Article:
Pyongyang was originally a provincial seat—known around the turn of the 20th century as the Jerusalem of the Far East, thanks to the success of resident American Protestant missionaries in converting people and establishing churches. Its fortunes changed sharply in 1945, when Josef Stalin sent troops into the northern half of Korea to accept the Japanese surrender of the territory; he installed Kim Il Sung as its ruler and made Pyongyang the capital of the newly partitioned country.
The city was nearly flattened by US aerial bombardment in the Korean War, presenting Kim an opportunity after the Armistice to “reconstruct the city from the ground up” as Ahn Chang-mo of South Korea’s Kyonggi University notes in his history chapter in Meuser’s book. What resulted, he writes, was something unique: “a new city with an architecture that approximates the ideals of socialism more closely than any other socialist city.”
In planning Pyongyang, Kim initially tried to break down the barriers between private and working areas by building communal day care centers and even group kitchens. A large part of the goal was freeing up women for work outside the home: With most North Korean men destined to spend at least a decade in military service, visitors even today note that much of the society’s productive work is done by women. But social engineering failed to make a big dent in traditional Korean family structures, including the custom of living in single-family units—meaning that despite Kim’s planning, women today both work outside the home and do most of the cooking and housework.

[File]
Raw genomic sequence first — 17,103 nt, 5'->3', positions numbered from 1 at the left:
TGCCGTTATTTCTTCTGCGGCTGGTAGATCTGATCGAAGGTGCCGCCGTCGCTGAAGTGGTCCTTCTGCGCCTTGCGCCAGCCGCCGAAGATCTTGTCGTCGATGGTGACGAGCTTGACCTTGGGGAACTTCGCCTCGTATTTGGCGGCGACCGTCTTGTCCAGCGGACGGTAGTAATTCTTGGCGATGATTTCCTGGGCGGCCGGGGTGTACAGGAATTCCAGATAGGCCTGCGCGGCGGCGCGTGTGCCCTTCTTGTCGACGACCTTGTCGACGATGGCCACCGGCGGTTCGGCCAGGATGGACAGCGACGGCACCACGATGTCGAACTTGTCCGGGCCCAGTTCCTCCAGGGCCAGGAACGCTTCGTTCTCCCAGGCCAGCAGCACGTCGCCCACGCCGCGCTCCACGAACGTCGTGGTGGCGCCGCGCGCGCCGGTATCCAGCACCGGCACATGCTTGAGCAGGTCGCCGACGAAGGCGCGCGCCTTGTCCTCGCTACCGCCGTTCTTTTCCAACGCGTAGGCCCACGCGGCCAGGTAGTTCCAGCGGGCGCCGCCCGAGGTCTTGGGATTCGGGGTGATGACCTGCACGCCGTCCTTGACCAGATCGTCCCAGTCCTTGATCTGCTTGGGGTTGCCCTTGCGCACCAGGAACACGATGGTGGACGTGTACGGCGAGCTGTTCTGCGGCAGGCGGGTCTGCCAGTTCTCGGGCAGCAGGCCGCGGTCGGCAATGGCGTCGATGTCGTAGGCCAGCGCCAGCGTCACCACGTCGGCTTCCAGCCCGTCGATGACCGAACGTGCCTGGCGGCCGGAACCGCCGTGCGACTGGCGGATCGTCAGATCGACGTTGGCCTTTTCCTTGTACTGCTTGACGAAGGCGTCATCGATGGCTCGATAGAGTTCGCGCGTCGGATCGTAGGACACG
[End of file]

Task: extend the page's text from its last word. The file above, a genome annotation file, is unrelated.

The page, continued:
On the aesthetic front, from 1954 Kim Il Sung insisted that architecture reflect not just generic socialist goals but, to an even greater extent, Korean national characteristics. In many public buildings constructed according to Kim’s prescription, traditional sloped tile roofs add grace to the skyline, even though they sit upon modern concrete structures. The national library, called the Grand People’s Study House, is one of the more felicitous examples—although, once inside, visitors discover that what the people can actually study is limited by the regime’s strictures on what its subjects may read (recent English literature is sparingly rationed), and by the conditions inside. Anyone going there to spend a winter’s day researching is well advised to bundle up.
The monuments in Pyongyang range from the highly derivative (the Arch of Triumph, celebrating Kim’s fictitious 1945 liberation of the country, a near-clone of the more famous arch in Paris) to unique gestures such as the Workers’ Party monument, featuring blocky interpretations of worker symbols, the hammer, the sickle, and—representing North Korea’s paper-pushers—the writing brush.